How is this any different from what we used to do in the pre-AJAX era using Apache logs and tools like AWStats?

            To be honest, I'm kind of surprised they're doing this, since it allows you self-host your telemetry collection rather than using Google Analytics.
            OpenTelemetry is for application performance monitoring (APM), and it allows applications to be instrumented to allow in production profiling and tracing. Think Dynatrace instead of Google Analytics, and statsd instead of Apache logs.

            The OS level equivalents are systemtap or dtrace.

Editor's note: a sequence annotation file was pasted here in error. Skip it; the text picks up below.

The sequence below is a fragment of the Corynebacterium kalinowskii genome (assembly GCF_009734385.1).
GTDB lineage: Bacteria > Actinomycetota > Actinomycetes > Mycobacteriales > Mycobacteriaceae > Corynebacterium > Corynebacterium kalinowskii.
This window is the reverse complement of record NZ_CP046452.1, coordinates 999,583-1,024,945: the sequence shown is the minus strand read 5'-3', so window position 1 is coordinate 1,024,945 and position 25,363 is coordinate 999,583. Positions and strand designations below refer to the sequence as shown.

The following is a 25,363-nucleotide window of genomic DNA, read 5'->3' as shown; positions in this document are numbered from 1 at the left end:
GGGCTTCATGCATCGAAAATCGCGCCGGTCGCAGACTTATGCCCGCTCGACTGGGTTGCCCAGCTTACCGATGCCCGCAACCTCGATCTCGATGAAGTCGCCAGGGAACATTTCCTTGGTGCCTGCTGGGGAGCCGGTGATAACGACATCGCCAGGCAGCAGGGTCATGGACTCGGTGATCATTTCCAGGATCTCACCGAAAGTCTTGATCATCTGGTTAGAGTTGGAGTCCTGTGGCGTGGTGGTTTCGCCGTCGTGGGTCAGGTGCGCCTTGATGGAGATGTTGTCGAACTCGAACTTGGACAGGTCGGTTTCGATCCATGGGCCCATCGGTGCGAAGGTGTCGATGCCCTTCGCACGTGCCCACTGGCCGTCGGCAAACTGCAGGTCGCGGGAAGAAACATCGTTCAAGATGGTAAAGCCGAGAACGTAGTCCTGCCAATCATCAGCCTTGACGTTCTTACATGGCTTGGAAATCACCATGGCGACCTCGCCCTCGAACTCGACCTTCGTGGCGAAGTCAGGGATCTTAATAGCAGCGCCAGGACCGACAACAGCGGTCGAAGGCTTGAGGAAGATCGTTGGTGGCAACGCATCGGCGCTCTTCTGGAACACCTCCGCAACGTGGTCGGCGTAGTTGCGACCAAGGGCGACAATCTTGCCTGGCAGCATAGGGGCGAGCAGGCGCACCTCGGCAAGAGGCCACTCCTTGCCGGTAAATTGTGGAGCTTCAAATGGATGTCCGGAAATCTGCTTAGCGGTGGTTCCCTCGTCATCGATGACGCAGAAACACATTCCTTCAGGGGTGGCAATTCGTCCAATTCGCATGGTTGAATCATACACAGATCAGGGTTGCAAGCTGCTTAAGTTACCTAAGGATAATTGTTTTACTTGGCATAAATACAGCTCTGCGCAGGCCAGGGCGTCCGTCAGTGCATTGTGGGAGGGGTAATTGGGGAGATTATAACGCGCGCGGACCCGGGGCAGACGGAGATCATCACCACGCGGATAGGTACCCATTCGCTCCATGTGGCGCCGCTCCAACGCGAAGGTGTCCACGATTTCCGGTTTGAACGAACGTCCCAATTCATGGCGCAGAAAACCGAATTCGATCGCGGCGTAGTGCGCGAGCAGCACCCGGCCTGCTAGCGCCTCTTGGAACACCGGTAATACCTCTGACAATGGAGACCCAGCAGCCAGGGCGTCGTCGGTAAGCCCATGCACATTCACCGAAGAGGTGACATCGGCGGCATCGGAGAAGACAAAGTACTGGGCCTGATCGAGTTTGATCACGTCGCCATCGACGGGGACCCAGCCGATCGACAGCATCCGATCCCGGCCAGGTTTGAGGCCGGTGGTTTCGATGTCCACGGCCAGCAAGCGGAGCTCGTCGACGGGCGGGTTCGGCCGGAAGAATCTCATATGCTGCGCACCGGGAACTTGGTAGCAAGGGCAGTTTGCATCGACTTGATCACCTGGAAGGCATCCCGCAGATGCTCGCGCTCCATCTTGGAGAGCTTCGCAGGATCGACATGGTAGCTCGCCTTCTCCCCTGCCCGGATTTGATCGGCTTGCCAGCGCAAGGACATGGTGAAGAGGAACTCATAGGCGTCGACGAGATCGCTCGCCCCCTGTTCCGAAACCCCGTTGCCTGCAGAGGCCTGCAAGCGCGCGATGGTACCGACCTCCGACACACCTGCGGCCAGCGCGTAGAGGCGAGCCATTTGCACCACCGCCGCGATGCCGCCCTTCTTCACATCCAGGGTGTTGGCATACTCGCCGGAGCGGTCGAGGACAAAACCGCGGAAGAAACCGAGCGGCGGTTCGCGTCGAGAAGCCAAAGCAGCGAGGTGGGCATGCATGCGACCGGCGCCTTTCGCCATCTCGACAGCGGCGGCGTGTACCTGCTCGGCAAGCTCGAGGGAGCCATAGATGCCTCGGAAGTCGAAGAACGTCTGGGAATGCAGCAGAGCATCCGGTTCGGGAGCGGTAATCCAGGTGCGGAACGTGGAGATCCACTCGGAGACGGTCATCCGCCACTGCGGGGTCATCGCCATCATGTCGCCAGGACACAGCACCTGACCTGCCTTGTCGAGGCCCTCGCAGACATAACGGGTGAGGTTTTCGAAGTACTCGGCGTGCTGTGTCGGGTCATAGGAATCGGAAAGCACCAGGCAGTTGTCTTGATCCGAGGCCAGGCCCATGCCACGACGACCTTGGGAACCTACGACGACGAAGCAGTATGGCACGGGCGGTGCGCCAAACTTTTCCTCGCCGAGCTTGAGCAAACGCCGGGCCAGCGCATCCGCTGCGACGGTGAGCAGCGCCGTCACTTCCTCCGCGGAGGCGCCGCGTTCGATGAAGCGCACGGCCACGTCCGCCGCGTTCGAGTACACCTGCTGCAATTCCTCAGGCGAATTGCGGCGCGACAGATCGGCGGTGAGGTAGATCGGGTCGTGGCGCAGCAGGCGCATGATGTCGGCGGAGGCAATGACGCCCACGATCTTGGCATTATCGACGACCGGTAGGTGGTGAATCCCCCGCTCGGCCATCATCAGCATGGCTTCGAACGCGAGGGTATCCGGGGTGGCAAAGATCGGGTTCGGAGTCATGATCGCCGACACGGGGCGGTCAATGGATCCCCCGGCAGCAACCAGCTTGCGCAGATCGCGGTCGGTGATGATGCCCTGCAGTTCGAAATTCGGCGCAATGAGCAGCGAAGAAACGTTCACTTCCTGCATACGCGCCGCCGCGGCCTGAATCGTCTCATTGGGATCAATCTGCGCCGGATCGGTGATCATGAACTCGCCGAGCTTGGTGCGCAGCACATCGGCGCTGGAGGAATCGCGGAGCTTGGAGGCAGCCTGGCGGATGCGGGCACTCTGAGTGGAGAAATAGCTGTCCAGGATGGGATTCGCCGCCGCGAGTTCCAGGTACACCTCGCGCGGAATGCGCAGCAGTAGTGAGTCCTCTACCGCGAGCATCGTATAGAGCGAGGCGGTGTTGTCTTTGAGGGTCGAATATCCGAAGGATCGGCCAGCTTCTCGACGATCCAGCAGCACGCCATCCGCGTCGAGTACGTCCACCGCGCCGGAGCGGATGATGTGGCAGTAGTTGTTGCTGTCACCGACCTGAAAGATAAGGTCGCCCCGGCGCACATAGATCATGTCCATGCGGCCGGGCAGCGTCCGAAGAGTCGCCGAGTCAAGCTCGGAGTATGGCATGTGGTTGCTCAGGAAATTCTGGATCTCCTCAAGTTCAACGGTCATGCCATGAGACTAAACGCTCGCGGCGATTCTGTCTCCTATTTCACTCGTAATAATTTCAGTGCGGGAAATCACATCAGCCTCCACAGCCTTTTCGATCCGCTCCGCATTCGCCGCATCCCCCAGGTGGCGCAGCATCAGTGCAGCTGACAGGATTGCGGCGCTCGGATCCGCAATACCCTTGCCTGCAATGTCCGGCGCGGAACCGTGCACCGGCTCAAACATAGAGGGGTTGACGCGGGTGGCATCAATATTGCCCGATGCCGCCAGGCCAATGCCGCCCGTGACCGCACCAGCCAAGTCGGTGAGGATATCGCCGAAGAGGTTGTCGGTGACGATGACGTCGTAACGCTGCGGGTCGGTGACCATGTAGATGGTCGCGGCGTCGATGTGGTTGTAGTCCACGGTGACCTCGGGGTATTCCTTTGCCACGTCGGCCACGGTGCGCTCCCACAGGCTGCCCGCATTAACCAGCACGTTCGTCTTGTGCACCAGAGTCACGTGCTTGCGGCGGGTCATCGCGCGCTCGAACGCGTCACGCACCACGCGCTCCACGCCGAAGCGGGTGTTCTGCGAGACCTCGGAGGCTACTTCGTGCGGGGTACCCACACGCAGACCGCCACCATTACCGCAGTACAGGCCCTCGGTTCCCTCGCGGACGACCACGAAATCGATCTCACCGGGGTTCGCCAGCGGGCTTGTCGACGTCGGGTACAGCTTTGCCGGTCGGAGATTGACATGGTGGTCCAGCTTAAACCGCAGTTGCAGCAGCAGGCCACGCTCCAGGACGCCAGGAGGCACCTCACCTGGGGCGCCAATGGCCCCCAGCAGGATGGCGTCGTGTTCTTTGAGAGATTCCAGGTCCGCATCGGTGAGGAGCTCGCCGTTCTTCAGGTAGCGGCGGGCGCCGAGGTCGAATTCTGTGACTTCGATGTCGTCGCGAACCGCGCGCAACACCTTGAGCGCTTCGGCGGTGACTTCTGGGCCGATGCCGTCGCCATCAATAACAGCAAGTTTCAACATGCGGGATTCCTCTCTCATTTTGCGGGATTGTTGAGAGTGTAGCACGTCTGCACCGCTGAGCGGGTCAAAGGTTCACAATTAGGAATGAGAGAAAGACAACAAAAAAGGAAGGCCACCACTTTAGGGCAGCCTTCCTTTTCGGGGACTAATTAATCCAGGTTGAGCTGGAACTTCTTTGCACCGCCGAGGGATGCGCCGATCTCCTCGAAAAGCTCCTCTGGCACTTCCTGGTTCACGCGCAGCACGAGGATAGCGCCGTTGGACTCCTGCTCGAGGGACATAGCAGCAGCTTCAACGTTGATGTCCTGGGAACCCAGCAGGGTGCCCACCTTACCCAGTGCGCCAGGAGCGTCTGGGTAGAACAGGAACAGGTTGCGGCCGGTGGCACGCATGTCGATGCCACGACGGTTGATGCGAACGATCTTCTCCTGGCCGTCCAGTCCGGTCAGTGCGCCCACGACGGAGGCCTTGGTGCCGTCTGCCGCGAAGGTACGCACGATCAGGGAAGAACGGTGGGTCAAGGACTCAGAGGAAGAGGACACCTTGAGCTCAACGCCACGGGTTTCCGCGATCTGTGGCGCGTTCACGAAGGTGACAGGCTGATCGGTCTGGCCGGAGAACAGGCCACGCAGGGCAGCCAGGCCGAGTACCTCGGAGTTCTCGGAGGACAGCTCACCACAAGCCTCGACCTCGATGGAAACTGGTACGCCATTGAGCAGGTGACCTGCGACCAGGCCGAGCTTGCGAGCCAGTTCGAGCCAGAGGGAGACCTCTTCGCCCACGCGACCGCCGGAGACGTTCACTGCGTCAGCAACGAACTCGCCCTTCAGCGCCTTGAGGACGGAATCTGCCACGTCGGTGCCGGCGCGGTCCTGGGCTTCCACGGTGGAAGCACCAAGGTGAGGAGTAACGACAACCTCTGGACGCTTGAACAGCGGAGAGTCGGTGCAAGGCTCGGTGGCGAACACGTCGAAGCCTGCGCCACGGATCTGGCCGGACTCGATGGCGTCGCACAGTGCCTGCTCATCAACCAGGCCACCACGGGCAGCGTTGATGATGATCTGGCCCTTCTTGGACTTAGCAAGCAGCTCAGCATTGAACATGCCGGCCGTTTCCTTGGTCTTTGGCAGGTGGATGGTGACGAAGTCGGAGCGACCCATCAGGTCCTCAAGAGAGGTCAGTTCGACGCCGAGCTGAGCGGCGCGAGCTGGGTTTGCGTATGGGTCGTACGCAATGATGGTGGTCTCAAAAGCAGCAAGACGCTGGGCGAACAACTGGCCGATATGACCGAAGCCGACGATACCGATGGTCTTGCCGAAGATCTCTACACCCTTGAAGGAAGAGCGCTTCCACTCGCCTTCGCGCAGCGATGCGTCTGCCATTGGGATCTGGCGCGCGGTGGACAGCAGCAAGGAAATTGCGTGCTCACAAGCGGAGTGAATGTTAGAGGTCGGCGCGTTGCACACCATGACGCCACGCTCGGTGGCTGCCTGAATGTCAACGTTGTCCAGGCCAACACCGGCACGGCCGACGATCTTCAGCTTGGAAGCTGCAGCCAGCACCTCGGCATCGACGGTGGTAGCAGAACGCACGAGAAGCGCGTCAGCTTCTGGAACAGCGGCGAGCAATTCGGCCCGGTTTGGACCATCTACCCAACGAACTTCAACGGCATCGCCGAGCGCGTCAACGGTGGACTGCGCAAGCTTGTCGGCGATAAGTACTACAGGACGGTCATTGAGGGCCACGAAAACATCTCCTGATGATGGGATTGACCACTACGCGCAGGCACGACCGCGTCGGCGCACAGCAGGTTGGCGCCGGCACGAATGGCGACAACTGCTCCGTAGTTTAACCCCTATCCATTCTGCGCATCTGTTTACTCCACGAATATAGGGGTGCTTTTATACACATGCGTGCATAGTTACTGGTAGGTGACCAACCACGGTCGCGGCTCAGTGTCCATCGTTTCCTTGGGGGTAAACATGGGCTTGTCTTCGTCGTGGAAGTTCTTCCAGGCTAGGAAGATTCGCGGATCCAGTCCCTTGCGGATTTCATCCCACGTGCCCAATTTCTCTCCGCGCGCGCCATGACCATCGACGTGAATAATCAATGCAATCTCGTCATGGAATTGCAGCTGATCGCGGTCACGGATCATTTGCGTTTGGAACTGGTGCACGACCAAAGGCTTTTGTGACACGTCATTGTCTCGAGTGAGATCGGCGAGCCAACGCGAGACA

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            • #7
              Originally posted by portablenuke View Post

              OpenTelemetry is for application performance monitoring (APM), and it allows applications to be instrumented to allow in production profiling and tracing. Think Dynatrace instead of Google Analytics, and statsd instead of Apache logs.

              The OS level equivalents are systemtap or dtrace.
              I actually intended that as a rhetorical question based on how many web applications I've seen which build homegrown instrumentation around the Google Analytics APIs as opposed to using something self-hosted like OpenTelemetry enables. (I've even seen non-web applications run up against my HOSTS file's claim that GA is at 127.0.0.1.)

              That said, telemetry is definitely overdone and without proper respect for the user. While I'm not sure I'd go as far as anonymizing IP addresses as in Martin Fowler's example, I definitely agree with Datensparsamkeit in principle.